Congestion is holding back Greater Boston from its full economic potential – and the consequences go far beyond just the time we waste stuck in gridlock on our roads.
Traffic is intricately tied to another of the region’s problems: the high cost of housing and the difficulty of building new housing in many communities in eastern Massachusetts. At nearly every public meeting on new development, officials and developers hear comments from nearby residents that the proposed project is going to create more traffic and that, because of that traffic, the project should be smaller than proposed, or perhaps shelved entirely.
Neighborhood frustration with traffic is understandable given that Greater Boston’s congestion was recently deemed “worst traffic in the country” by the traffic data firm INRIX. But the result of all that gridlock is that our region gets less housing and growth, and higher housing costs that we all pay in the form of higher mortgages and rents.
Of course, we also pay for traffic itself. The average driver in Greater Boston wastes over $2,200 every year just sitting in traffic. That’s a function of lost time, wasted fuel and the higher cost of goods throughout society – groceries and other consumer goods cost more when they are delayed from getting to the store.
A household of two drivers spends $380 every month just on traffic congestion, on top of a car payment, parking, and regular fuel costs. All of this waste has a profound impact on our region’s livability, workability and quality of life.
Transportation Needed for Growth
As housing prices in the city continue to skyrocket and ever-longer commute times into Boston from our transit–clogged suburbs are just not an option, at some point residents will question whether they see an affordable, sustainable future for themselves in the region. The uncertainties of public transit and increased drive times make the proposition of moving further out to more affordable housing options a scary one for many.
According to the Massachusetts Area Planning Council, “more than 400,000 new housing units – mostly multifamily, and mostly in urban areas – will be needed by the year 2040 if the region is to keep growing its economic base.” With Boston only biting off 10 percent of this number, we will heavily rely on our regional economy to sustain our growing future.
If our roads, buses and subways cannot move people effectively and efficiently around our interconnected region, we will choke on our own success. If we fail to move beyond the status quo of single-occupancy vehicles and underfunded transportation, we risk losing an entire generation of homeowners, renters and workers to other more affordable and sustainable regional economies.
We need to act now to build the modern and convenient transportation system our region needs and deserves.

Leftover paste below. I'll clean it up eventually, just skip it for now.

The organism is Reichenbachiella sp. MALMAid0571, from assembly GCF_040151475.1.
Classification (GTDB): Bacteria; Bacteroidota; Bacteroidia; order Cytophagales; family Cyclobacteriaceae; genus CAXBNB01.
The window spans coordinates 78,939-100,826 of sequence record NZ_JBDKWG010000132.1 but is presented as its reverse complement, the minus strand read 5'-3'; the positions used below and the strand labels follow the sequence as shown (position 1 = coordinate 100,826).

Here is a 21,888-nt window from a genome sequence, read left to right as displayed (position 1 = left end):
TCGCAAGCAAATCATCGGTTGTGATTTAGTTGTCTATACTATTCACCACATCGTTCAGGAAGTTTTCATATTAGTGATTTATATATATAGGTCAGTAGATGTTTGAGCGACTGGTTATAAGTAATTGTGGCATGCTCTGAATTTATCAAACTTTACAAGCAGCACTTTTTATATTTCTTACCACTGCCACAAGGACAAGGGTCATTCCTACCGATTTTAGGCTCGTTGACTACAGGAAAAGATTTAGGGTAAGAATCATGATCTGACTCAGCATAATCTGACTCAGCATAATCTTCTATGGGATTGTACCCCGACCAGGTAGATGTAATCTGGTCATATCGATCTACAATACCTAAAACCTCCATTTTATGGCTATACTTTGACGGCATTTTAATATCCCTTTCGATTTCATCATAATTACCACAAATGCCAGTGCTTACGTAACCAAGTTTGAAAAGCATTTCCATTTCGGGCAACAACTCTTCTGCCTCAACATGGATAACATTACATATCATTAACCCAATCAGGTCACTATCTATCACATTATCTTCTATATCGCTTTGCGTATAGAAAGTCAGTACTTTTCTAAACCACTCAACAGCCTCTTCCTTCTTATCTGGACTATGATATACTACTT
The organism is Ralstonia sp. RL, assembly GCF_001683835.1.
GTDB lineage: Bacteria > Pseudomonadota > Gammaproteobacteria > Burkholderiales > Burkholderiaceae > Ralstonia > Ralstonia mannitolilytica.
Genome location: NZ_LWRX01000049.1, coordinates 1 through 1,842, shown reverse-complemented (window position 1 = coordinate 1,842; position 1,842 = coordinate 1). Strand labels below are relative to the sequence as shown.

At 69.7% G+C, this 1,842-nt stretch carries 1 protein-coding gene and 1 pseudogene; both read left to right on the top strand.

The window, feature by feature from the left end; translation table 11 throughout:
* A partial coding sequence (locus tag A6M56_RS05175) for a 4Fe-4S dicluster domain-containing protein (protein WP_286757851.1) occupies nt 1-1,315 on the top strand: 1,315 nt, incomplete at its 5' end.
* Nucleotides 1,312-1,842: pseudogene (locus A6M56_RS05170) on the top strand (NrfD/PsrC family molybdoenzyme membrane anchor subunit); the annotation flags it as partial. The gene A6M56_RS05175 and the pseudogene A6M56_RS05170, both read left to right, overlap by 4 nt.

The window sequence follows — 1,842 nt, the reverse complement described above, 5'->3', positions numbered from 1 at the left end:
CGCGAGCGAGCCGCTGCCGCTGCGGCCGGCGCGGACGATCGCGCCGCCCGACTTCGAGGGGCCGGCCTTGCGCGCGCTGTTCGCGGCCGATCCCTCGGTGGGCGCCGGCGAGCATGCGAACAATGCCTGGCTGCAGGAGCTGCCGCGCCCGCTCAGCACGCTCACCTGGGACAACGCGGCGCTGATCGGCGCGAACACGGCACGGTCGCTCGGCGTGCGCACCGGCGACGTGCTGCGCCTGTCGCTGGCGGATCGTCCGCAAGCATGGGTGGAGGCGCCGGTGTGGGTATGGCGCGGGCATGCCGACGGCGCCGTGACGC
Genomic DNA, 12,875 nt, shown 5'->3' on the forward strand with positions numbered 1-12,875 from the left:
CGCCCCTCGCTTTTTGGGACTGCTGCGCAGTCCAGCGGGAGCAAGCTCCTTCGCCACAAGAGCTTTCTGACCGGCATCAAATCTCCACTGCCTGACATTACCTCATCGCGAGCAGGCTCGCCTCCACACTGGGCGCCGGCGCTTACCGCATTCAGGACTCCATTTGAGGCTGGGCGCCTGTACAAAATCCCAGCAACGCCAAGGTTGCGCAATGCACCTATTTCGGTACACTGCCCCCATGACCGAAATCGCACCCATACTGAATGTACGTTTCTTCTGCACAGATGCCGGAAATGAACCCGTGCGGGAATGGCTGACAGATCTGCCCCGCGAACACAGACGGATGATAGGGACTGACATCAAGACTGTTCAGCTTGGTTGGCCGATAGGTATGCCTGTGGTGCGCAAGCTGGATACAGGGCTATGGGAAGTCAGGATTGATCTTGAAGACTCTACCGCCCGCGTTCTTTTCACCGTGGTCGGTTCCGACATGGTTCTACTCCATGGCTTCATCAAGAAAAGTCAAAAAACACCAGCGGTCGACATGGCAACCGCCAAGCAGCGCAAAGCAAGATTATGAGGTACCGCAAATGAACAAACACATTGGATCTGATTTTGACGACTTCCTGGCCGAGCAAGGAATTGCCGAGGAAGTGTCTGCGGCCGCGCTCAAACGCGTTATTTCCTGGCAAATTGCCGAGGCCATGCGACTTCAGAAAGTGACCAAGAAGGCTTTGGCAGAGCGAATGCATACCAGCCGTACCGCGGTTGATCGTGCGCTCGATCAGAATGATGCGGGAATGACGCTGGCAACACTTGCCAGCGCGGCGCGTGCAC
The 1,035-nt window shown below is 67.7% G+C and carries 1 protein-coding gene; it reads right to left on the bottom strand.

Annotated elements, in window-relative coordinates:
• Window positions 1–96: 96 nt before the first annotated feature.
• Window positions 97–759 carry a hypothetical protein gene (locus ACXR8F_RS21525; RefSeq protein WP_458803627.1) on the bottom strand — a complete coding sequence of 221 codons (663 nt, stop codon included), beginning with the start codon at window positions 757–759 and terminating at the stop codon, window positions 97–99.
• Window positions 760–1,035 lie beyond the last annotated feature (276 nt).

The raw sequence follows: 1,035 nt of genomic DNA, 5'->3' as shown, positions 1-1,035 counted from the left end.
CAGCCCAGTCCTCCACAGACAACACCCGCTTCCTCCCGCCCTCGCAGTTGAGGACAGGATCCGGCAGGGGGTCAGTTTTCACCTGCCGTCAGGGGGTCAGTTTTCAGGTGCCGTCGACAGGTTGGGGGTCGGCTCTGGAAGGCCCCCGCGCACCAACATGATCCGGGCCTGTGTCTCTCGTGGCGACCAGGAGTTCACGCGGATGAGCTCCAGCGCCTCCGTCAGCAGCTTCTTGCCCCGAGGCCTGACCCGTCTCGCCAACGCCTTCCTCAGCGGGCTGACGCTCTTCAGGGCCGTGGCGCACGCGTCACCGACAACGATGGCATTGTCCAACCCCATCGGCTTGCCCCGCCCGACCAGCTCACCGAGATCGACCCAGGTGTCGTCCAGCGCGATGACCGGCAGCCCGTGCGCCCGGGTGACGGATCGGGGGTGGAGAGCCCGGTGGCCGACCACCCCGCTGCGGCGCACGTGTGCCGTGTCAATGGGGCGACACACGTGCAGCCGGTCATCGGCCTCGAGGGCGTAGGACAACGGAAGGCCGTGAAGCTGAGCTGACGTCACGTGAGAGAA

Other Cities Found Solutions
There are a few tools that we can deploy to alter the equation that says more growth must equal more traffic. One tool is “transit-oriented development,” which means building on and around locations that are well-served by public transit. Another tool is incorporating walking and biking investments into new developments, so that residents and tenants have more options for how to get around. Massachusetts has made good progress on both of these tools in the last few decades, though with much more work to do.
One tool that Massachusetts doesn’t use, but that is used by peer regions around the country, is “congestion pricing” or “smarter tolling.” The idea is to provide incentives to drivers to shift the times of their trips, or to not make the trip at all, in favor of taking transit. Of the 10 largest metropolitan areas in the United States, Greater Boston is the only one that does not use some form of smarter tolling. Putting a fair value on a scarce resource – in this case, pavement at rush hour – can help relieve our worst-in-the-nation traffic problem and funnel needed dollars towards our inadequate transit system.
Competitor regions like Seattle have added tens of thousands of jobs in their inner core without increasing downtown traffic thanks to market-based roadway incentives. When Seattle implemented smarter tolling on the SR 520 Bridge, which has similarities to the Tobin Bridge, traffic on the bridge dropped 34 percent, while bus ridership on the bridge went up 38 percent. Our region has been slow to embrace this reform despite the fact that the Federal Highway Administration has said that congestion pricing is the single most effective tool at reducing and relieving congestion.
The real estate community needs to speak clearly and loudly on the need for deploying all the tools in the toolbox to reduce traffic on our roads. Now is an opportunity to advocate for meaningful, statewide transportation reform, including using tolling as a tool to reduce congestion on key commuting corridors. It could determine whether new housing and space for our growing economy gets moving, or just stalls out.
Chris Dempsey is the director of Transportation for Massachusetts . Jonathan Berk is the founder of the consulting firm BuildingBOS and New England Director of the civic crowdfounding platform Patronicity.